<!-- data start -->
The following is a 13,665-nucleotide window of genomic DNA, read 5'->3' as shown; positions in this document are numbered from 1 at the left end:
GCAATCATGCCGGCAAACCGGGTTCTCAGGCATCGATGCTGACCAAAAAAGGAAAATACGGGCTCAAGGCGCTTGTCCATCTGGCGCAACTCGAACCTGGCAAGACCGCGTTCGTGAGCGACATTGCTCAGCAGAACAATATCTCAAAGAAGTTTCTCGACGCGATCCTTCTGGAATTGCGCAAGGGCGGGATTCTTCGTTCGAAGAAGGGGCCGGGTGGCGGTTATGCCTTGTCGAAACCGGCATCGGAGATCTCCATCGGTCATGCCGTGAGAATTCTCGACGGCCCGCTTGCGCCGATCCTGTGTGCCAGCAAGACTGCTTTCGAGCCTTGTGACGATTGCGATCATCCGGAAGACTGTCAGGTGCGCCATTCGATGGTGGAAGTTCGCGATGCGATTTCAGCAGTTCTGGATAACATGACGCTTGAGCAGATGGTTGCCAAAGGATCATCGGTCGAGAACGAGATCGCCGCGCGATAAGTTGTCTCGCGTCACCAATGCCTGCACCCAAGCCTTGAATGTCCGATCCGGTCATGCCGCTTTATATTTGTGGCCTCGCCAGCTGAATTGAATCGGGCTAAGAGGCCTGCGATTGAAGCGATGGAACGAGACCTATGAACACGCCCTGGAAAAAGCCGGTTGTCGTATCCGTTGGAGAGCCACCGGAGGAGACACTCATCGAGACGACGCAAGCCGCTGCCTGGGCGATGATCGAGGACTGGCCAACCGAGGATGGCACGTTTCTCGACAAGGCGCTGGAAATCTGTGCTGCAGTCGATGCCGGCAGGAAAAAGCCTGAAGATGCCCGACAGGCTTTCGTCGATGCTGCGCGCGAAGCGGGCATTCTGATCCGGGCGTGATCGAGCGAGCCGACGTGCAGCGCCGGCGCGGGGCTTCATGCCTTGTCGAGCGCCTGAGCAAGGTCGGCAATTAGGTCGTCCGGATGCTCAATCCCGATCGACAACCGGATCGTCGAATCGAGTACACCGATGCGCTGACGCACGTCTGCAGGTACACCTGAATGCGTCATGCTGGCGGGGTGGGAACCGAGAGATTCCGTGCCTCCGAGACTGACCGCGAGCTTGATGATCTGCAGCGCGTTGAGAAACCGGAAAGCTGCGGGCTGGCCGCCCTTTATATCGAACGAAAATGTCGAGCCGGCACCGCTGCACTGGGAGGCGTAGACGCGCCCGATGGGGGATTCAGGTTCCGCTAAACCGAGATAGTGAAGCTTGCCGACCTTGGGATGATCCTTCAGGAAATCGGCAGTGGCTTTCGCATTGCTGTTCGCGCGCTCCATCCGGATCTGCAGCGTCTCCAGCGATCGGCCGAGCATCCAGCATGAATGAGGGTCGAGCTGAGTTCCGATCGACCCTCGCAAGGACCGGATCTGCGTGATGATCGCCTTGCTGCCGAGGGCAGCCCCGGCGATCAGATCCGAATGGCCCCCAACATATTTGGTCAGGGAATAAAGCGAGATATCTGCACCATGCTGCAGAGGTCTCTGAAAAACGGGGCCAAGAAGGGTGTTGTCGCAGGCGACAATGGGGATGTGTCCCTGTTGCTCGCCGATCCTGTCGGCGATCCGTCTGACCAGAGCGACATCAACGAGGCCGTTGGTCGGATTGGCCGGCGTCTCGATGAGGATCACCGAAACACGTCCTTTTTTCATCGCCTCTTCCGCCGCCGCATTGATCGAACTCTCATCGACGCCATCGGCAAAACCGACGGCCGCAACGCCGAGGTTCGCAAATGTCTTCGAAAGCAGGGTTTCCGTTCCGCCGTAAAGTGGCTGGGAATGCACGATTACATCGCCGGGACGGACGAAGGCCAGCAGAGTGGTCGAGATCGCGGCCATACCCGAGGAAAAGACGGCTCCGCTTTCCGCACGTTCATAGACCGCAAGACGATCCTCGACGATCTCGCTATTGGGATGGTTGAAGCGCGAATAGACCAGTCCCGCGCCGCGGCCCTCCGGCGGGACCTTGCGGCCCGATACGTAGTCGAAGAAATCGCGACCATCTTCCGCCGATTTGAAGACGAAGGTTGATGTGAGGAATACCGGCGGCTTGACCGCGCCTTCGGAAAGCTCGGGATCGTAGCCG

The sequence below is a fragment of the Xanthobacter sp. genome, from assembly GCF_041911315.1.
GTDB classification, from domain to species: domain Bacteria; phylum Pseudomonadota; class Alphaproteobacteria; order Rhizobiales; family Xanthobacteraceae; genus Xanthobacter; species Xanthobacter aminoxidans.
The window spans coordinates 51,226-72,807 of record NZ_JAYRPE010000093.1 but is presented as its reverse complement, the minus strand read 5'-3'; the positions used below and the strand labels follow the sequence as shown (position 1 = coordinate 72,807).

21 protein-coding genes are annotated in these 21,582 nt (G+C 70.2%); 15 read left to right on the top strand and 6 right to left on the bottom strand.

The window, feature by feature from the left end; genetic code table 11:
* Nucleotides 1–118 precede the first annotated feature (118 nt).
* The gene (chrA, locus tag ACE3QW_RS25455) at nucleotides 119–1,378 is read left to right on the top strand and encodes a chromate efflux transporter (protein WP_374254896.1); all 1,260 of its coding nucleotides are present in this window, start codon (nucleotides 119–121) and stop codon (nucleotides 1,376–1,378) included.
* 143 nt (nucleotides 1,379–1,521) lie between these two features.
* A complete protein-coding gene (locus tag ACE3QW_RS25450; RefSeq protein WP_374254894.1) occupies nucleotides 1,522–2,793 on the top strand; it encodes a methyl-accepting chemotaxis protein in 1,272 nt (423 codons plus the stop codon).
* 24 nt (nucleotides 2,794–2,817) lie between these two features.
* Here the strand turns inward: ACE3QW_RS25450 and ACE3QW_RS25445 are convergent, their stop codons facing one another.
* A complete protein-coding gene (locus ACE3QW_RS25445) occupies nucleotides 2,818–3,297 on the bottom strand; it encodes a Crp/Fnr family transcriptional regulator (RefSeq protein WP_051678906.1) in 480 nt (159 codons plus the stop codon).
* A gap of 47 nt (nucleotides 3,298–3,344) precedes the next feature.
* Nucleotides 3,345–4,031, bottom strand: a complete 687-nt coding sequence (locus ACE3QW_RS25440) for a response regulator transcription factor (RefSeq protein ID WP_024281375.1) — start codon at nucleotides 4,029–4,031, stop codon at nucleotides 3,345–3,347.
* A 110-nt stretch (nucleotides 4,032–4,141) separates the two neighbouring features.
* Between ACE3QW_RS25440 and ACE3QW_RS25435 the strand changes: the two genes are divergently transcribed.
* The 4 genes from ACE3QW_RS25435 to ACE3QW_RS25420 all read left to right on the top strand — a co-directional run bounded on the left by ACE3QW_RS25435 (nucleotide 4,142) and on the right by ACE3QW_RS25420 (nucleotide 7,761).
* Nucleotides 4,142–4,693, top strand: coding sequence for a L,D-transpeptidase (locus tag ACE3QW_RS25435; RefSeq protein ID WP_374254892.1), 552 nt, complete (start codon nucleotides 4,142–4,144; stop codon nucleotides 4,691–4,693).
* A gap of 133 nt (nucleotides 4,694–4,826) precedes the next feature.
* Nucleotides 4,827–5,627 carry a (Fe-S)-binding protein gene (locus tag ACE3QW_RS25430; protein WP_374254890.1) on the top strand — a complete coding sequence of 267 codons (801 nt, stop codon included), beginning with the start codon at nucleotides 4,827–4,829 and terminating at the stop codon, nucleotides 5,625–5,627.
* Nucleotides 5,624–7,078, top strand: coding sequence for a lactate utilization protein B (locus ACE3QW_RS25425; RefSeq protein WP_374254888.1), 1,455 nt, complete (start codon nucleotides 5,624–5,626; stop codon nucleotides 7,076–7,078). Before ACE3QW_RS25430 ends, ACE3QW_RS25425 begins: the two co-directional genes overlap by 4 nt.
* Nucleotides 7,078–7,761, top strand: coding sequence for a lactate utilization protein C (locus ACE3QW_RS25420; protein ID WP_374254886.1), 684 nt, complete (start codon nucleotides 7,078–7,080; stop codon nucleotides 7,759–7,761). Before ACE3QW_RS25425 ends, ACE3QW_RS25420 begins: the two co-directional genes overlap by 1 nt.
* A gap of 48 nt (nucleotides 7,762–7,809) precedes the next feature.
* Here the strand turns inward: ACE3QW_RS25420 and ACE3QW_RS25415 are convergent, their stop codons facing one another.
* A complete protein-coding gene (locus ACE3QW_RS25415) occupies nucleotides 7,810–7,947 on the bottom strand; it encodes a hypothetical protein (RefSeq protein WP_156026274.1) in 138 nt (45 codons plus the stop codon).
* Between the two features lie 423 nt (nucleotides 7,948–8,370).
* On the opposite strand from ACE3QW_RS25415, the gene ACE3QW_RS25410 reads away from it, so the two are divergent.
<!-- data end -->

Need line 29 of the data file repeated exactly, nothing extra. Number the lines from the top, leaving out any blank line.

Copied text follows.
* On the opposite strand from ACE3QW_RS25415, the gene ACE3QW_RS25410 reads away from it, so the two are divergent.